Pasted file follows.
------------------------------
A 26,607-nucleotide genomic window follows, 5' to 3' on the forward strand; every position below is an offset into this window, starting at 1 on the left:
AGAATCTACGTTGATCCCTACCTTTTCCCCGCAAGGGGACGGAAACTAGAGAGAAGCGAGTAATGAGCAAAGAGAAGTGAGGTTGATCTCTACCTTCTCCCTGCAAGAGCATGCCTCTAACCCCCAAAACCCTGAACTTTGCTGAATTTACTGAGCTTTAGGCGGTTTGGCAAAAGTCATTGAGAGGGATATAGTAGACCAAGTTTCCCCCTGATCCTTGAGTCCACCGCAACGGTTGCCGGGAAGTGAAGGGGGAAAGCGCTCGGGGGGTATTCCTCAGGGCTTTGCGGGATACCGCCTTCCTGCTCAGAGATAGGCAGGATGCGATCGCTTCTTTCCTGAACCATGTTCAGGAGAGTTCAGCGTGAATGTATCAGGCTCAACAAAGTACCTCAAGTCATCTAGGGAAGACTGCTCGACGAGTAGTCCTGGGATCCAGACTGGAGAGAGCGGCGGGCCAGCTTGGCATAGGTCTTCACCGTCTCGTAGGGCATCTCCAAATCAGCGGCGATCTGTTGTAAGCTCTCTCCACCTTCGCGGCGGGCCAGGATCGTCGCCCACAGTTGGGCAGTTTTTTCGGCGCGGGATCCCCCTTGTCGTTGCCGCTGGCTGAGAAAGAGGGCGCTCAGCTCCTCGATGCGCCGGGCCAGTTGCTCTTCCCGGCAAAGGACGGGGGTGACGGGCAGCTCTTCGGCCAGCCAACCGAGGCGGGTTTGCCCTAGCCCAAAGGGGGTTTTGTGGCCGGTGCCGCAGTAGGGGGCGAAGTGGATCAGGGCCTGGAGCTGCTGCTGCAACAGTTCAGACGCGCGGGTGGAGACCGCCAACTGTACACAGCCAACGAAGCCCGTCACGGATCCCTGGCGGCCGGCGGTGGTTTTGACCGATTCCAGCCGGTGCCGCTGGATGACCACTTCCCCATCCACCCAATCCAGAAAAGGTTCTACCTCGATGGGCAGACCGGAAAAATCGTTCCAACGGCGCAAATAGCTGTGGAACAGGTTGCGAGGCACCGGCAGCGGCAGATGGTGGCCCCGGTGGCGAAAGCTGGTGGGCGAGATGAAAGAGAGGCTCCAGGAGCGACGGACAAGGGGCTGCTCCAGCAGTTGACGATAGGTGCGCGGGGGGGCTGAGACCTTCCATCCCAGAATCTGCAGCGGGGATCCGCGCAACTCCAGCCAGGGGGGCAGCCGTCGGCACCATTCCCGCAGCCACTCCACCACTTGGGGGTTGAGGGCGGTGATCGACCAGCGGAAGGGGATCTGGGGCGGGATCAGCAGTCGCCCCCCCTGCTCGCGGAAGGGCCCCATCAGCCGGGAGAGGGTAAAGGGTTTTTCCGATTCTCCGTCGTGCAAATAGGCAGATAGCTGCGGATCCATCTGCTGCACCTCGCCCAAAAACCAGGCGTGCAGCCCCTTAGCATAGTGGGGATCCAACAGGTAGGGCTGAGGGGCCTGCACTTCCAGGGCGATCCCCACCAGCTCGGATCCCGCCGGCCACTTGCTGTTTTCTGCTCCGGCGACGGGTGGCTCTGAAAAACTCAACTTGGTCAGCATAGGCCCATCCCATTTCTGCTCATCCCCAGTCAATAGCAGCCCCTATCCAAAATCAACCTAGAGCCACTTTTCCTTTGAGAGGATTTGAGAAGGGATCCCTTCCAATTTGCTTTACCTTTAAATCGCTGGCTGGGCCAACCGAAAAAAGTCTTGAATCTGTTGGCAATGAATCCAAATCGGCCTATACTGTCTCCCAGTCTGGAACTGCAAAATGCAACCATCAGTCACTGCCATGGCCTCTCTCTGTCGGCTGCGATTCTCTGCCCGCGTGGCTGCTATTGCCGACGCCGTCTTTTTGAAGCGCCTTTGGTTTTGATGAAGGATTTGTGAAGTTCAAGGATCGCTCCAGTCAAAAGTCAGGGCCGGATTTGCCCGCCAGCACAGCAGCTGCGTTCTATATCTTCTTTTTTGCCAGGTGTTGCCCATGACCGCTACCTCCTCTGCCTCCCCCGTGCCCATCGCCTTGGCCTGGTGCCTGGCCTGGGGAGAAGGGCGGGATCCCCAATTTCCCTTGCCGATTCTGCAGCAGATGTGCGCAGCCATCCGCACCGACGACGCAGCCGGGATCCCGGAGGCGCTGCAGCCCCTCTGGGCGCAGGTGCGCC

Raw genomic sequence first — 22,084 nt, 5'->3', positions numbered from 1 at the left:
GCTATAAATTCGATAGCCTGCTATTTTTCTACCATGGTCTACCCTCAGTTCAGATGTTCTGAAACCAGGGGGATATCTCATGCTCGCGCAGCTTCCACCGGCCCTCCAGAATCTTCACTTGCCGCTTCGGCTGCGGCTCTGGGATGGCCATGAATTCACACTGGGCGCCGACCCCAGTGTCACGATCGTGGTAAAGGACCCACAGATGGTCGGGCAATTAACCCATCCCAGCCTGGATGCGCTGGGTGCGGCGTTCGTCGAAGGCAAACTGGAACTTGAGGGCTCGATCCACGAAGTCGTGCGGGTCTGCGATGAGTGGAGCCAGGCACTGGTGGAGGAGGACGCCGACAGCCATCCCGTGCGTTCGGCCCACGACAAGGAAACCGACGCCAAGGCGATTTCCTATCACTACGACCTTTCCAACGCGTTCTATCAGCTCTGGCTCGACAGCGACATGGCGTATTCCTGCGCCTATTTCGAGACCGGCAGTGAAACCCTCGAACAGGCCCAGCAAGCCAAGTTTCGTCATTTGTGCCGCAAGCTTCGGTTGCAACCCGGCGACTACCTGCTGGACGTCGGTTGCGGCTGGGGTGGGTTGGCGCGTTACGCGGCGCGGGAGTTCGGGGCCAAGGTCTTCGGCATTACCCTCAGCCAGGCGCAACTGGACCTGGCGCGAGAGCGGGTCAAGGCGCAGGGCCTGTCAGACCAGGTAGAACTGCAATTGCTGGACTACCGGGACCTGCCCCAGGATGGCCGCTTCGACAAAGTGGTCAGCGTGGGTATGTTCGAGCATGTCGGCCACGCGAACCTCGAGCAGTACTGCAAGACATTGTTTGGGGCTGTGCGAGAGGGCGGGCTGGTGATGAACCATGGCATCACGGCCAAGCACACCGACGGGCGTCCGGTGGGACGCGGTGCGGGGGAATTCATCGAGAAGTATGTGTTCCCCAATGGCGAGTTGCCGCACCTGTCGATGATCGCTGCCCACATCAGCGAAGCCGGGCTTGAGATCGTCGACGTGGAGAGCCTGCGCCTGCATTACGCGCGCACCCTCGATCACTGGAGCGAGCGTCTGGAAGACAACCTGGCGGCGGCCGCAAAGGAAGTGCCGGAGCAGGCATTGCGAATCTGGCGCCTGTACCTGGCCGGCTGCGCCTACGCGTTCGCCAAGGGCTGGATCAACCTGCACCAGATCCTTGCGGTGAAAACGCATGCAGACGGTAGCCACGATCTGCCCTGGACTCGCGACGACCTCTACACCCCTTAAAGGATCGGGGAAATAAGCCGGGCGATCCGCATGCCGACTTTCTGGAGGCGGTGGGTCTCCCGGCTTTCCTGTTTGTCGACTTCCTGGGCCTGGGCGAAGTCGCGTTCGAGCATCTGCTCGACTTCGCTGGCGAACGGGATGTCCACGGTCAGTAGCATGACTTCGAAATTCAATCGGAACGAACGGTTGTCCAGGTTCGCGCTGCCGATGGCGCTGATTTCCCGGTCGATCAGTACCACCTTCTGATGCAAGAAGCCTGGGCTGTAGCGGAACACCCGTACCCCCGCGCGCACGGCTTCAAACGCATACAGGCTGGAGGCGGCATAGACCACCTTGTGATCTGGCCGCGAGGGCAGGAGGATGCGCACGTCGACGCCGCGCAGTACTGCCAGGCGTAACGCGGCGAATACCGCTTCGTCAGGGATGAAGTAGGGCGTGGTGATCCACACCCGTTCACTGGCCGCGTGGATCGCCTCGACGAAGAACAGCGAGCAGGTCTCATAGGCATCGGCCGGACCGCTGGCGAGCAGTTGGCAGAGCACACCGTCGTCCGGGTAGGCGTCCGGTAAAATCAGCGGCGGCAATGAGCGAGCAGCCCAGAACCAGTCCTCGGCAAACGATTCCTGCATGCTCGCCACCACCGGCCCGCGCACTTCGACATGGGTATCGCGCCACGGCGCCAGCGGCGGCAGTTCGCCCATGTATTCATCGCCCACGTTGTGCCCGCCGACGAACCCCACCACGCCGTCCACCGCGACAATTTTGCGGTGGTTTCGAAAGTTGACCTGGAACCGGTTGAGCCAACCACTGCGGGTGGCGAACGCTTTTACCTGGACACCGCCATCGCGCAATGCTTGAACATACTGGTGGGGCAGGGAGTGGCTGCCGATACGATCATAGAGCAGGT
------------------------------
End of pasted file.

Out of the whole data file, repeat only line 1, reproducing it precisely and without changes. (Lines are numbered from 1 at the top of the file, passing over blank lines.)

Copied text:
A 26,607-nucleotide genomic window follows, 5' to 3' on the forward strand; every position below is an offset into this window, starting at 1 on the left: